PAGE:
THE longer an investigation into a police officer continues, the greater the impact it has on their mental health.
That is the view of Hampshire Police Federation Chair Zoë Wakefield, who is backing calls for IOPC investigations to be time limited.
She was speaking as the Home Affairs Select Committee begins a Parliamentary investigation into the IOPC – to which the Police Federation of England and Wales has submitted “compelling evidence” of protracted disciplinary investigations.
Zoë said: “When a complaint is made against you and you’re then under investigation, even when you know you haven’t done anything wrong, you worry. You worry about possibly losing your job and the impact on your family, your whole future.
“The longer that investigation goes on, the greater the impact on your mental health and your family’s. It’s just that compounding effect.
“The majority of complaints against officers don’t result in a dismissal.
“Obviously on the flip side, if the officer has done something so wrong that it does warrant dismissal, then surely it’s in everyone’s interest to do a timely investigation so that that person can be dealt with with an appropriate sanction, and move on and be exited from the organisation.
“It’s different if people have made a mistake, but none of us want corrupt police officers in the service.”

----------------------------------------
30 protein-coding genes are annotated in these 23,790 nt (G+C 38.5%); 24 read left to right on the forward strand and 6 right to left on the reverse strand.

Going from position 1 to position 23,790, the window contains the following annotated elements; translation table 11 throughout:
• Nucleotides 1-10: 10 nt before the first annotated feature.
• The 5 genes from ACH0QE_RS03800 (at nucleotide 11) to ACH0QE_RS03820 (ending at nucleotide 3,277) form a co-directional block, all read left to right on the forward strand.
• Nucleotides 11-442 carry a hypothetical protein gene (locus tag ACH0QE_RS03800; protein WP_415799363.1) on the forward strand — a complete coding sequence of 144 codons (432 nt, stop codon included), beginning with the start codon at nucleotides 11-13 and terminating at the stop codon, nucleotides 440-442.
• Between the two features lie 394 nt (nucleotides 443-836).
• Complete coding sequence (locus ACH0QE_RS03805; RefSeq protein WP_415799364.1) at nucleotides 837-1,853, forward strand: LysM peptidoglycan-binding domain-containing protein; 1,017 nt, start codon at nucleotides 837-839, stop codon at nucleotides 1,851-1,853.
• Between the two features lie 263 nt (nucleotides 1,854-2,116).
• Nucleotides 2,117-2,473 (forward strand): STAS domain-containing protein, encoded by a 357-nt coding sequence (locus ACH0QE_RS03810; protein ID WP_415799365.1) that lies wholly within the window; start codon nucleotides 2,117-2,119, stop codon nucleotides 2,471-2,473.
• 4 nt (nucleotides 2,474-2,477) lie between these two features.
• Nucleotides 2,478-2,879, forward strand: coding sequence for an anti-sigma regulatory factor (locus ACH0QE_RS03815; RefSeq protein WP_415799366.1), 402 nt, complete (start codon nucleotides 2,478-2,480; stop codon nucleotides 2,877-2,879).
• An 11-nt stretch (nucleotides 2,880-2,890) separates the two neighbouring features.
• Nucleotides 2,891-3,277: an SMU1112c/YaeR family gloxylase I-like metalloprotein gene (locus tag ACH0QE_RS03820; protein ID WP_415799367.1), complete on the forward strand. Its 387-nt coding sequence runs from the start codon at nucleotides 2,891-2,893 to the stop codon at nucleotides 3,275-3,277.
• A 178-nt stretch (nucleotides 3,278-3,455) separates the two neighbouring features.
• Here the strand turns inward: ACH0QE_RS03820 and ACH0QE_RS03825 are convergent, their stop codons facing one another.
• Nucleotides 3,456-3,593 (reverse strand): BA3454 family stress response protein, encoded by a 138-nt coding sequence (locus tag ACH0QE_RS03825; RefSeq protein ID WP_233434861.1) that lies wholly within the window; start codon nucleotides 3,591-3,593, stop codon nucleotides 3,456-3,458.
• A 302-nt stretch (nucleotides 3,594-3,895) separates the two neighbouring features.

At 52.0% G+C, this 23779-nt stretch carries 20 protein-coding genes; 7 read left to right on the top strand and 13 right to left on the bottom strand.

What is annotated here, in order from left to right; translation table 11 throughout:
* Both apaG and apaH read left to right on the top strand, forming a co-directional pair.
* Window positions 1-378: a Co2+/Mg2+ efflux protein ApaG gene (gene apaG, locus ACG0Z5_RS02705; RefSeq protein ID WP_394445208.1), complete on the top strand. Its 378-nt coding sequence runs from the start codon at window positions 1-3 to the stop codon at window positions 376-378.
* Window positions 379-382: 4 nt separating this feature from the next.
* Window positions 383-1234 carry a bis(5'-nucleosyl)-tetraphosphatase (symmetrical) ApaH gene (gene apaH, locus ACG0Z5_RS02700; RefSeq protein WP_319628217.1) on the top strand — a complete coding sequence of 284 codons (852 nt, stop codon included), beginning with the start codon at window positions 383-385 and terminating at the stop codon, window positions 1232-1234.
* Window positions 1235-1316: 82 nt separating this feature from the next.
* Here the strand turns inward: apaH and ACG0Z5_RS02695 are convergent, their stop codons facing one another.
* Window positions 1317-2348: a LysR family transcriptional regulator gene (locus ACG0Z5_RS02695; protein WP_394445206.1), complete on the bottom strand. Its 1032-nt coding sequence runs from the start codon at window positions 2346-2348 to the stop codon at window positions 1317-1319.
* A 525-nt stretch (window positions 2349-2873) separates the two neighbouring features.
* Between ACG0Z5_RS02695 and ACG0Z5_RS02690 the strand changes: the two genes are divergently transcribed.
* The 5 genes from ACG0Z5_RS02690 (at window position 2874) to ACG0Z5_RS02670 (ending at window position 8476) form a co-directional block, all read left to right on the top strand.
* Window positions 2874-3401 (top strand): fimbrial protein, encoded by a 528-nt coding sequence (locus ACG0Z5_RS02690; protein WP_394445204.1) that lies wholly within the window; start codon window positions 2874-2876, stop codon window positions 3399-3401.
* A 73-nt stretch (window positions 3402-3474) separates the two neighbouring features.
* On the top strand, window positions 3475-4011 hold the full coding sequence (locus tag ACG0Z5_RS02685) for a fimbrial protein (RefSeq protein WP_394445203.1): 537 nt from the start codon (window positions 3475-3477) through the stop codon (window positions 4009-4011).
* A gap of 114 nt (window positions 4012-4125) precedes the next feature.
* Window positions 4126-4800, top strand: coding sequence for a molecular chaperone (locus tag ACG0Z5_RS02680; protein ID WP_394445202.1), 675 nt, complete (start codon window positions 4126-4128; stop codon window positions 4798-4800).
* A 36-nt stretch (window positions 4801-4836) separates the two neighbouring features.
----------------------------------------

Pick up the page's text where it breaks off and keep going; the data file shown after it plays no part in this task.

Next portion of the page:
Zoë backs the Parliamentary investigation into the IOPC, and expressed her frustration at the length of time it spends investigating complaints against officers.
She added: “Are they spending too much time on things like performance stuff that should be being dealt with by the supervisor and doesn’t fall under the misconduct level? Are they completing inquiries that aren’t proportionate to the investigation? Is their time not being spent in the right way?
“We’re often having to chase them, and the response we get is there’s no update. Well that’s really not helpful.
“There’s got to be an update even if it’s: ‘We’re waiting to speak to this person’. Or the investigating officer has been busy with something else or they’re on annual leave, but to say there’s no update is not helpful.”
However, she was optimistic about Hampshire Police Federation’s relationship with the force’s professional standards department (PSD).
She said: “In Hampshire we are trying to work with our PSD to try to improve these things. We’ve got a joint training day with them on the new Regulations that came in, so we’re trying to create a better working relationship.”